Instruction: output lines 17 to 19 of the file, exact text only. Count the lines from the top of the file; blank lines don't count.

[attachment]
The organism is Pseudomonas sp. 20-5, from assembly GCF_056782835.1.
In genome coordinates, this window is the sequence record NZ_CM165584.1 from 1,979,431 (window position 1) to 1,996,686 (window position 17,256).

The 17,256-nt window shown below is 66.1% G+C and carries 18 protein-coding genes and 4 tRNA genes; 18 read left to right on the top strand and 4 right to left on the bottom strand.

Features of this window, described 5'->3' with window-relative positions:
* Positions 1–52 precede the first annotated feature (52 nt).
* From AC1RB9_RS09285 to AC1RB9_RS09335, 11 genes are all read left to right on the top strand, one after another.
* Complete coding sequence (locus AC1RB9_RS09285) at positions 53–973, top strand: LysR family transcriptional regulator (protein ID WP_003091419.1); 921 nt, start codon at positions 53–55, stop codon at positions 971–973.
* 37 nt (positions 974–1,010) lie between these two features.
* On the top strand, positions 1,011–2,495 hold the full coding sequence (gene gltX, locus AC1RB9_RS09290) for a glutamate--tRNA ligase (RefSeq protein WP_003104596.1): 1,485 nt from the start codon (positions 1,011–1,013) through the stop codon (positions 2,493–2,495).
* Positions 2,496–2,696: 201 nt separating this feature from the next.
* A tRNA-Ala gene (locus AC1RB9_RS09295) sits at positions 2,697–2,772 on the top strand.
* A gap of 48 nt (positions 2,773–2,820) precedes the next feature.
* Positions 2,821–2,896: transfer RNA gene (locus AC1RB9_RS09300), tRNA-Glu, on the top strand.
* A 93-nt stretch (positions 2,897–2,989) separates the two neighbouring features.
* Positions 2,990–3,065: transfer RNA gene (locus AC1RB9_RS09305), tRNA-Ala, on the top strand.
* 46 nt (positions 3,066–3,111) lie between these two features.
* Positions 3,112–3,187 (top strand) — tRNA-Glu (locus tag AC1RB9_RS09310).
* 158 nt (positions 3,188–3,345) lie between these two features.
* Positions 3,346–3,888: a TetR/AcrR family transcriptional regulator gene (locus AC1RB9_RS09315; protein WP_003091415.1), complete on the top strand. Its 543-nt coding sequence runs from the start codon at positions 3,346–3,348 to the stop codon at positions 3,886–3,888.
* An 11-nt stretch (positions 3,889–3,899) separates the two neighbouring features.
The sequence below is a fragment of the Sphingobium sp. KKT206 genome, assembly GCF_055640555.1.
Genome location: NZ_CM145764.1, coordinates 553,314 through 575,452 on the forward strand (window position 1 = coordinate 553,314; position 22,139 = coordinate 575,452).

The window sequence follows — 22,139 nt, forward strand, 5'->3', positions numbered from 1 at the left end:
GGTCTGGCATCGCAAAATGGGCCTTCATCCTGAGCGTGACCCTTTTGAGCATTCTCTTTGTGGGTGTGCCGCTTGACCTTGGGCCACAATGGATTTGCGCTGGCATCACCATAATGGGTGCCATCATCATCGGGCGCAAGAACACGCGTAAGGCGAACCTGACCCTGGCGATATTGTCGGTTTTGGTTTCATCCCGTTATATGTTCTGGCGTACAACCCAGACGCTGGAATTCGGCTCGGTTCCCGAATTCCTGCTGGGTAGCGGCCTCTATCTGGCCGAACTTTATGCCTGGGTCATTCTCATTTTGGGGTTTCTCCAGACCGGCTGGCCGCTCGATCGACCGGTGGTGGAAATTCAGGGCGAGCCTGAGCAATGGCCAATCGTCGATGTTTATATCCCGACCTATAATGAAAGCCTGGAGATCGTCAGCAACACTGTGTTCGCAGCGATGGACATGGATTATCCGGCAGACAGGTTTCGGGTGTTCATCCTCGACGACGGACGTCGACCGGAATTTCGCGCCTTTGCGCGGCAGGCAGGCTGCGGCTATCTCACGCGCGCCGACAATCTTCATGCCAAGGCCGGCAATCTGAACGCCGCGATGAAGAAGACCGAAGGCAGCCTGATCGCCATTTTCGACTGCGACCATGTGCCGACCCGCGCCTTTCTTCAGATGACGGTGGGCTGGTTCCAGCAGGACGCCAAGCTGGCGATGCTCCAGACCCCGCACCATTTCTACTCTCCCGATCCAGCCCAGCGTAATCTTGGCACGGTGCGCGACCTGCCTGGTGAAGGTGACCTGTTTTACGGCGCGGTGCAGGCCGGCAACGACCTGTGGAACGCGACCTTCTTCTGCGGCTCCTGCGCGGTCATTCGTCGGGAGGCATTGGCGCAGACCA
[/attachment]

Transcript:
* Positions 3,112–3,187 (top strand) — tRNA-Glu (locus tag AC1RB9_RS09310).
* 158 nt (positions 3,188–3,345) lie between these two features.
* Positions 3,346–3,888: a TetR/AcrR family transcriptional regulator gene (locus AC1RB9_RS09315; protein WP_003091415.1), complete on the top strand. Its 543-nt coding sequence runs from the start codon at positions 3,346–3,348 to the stop codon at positions 3,886–3,888.